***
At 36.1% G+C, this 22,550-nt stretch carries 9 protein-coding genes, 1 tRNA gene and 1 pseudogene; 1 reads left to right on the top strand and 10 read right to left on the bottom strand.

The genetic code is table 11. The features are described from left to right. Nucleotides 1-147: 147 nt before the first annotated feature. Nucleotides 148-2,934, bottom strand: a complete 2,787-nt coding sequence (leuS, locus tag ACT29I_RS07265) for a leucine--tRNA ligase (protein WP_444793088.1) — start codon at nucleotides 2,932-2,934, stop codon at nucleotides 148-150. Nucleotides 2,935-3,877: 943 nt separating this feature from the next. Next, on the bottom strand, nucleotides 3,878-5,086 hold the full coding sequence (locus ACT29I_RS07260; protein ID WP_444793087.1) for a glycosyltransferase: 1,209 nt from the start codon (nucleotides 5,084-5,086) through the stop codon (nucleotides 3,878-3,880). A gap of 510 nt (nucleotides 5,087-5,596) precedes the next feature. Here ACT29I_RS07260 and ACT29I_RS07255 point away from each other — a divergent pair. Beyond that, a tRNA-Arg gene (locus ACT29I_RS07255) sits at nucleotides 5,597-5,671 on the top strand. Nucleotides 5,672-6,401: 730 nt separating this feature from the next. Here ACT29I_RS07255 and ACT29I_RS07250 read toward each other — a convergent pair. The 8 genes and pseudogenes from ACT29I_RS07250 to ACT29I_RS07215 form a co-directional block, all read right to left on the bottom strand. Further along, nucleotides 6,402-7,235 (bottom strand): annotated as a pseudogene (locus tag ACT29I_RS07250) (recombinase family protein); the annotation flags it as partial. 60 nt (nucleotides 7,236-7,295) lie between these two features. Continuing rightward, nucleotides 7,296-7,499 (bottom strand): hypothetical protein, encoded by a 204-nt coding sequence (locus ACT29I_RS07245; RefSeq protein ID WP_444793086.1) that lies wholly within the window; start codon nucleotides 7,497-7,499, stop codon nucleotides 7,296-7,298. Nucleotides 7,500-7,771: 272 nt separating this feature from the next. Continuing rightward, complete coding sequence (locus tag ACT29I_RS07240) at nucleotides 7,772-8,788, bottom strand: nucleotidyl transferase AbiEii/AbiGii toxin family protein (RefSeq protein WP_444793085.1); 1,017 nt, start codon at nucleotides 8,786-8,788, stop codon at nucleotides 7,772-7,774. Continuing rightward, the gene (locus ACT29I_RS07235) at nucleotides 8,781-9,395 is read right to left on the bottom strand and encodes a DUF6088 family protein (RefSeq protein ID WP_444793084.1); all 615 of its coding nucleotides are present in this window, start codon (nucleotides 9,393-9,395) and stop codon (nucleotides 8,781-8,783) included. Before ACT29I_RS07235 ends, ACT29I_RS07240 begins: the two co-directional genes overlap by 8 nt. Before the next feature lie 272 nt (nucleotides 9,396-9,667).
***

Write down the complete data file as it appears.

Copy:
At 36.1% G+C, this 22,550-nt stretch carries 9 protein-coding genes, 1 tRNA gene and 1 pseudogene; 1 reads left to right on the top strand and 10 read right to left on the bottom strand.

The genetic code is table 11. The features are described from left to right. Nucleotides 1-147: 147 nt before the first annotated feature. Nucleotides 148-2,934, bottom strand: a complete 2,787-nt coding sequence (leuS, locus tag ACT29I_RS07265) for a leucine--tRNA ligase (protein WP_444793088.1) — start codon at nucleotides 2,932-2,934, stop codon at nucleotides 148-150. Nucleotides 2,935-3,877: 943 nt separating this feature from the next. Next, on the bottom strand, nucleotides 3,878-5,086 hold the full coding sequence (locus ACT29I_RS07260; protein ID WP_444793087.1) for a glycosyltransferase: 1,209 nt from the start codon (nucleotides 5,084-5,086) through the stop codon (nucleotides 3,878-3,880). A gap of 510 nt (nucleotides 5,087-5,596) precedes the next feature. Here ACT29I_RS07260 and ACT29I_RS07255 point away from each other — a divergent pair. Beyond that, a tRNA-Arg gene (locus ACT29I_RS07255) sits at nucleotides 5,597-5,671 on the top strand. Nucleotides 5,672-6,401: 730 nt separating this feature from the next. Here ACT29I_RS07255 and ACT29I_RS07250 read toward each other — a convergent pair. The 8 genes and pseudogenes from ACT29I_RS07250 to ACT29I_RS07215 form a co-directional block, all read right to left on the bottom strand. Further along, nucleotides 6,402-7,235 (bottom strand): annotated as a pseudogene (locus tag ACT29I_RS07250) (recombinase family protein); the annotation flags it as partial. 60 nt (nucleotides 7,236-7,295) lie between these two features. Continuing rightward, nucleotides 7,296-7,499 (bottom strand): hypothetical protein, encoded by a 204-nt coding sequence (locus ACT29I_RS07245; RefSeq protein ID WP_444793086.1) that lies wholly within the window; start codon nucleotides 7,497-7,499, stop codon nucleotides 7,296-7,298. Nucleotides 7,500-7,771: 272 nt separating this feature from the next. Continuing rightward, complete coding sequence (locus tag ACT29I_RS07240) at nucleotides 7,772-8,788, bottom strand: nucleotidyl transferase AbiEii/AbiGii toxin family protein (RefSeq protein WP_444793085.1); 1,017 nt, start codon at nucleotides 8,786-8,788, stop codon at nucleotides 7,772-7,774. Continuing rightward, the gene (locus ACT29I_RS07235) at nucleotides 8,781-9,395 is read right to left on the bottom strand and encodes a DUF6088 family protein (RefSeq protein ID WP_444793084.1); all 615 of its coding nucleotides are present in this window, start codon (nucleotides 9,393-9,395) and stop codon (nucleotides 8,781-8,783) included. Before ACT29I_RS07235 ends, ACT29I_RS07240 begins: the two co-directional genes overlap by 8 nt. Before the next feature lie 272 nt (nucleotides 9,396-9,667).